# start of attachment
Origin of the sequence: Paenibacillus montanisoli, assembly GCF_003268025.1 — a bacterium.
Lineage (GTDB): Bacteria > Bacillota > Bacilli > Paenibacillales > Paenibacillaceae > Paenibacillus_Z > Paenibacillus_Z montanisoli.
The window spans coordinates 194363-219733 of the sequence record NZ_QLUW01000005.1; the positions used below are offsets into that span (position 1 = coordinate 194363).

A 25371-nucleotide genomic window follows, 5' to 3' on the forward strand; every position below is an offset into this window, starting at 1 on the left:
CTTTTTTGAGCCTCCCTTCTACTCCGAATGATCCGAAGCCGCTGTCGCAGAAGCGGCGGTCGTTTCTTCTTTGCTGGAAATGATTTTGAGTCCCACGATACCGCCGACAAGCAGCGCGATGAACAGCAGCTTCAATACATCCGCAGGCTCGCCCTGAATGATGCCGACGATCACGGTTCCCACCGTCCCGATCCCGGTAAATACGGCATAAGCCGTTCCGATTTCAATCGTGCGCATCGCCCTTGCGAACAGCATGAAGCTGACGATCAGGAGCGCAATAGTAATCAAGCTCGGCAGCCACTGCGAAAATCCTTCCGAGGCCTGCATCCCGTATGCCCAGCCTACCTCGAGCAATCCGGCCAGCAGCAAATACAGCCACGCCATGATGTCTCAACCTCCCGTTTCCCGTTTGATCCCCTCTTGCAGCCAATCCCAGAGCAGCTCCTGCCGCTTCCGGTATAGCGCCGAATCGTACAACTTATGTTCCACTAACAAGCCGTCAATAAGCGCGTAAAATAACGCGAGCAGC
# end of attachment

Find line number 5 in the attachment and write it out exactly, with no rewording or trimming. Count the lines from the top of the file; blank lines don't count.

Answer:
CTTTTTTGAGCCTCCCTTCTACTCCGAATGATCCGAAGCCGCTGTCGCAGAAGCGGCGGTCGTTTCTTCTTTGCTGGAAATGATTTTGAGTCCCACGATACCGCCGACAAGCAGCGCGATGAACAGCAGCTTCAATACATCCGCAGGCTCGCCCTGAATGATGCCGACGATCACGGTTCCCACCGTCCCGATCCCGGTAAATACGGCATAAGCCGTTCCGATTTCAATCGTGCGCATCGCCCTTGCGAACAGCATGAAGCTGACGATCAGGAGCGCAATAGTAATCAAGCTCGGCAGCCACTGCGAAAATCCTTCCGAGGCCTGCATCCCGTATGCCCAGCCTACCTCGAGCAATCCGGCCAGCAGCAAATACAGCCACGCCATGATGTCTCAACCTCCCGTTTCCCGTTTGATCCCCTCTTGCAGCCAATCCCAGAGCAGCTCCTGCCGCTTCCGGTATAGCGCCGAATCGTACAACTTATGTTCCACTAACAAGCCGTCAATAAGCGCGTAAAATAACGCGAGCAGC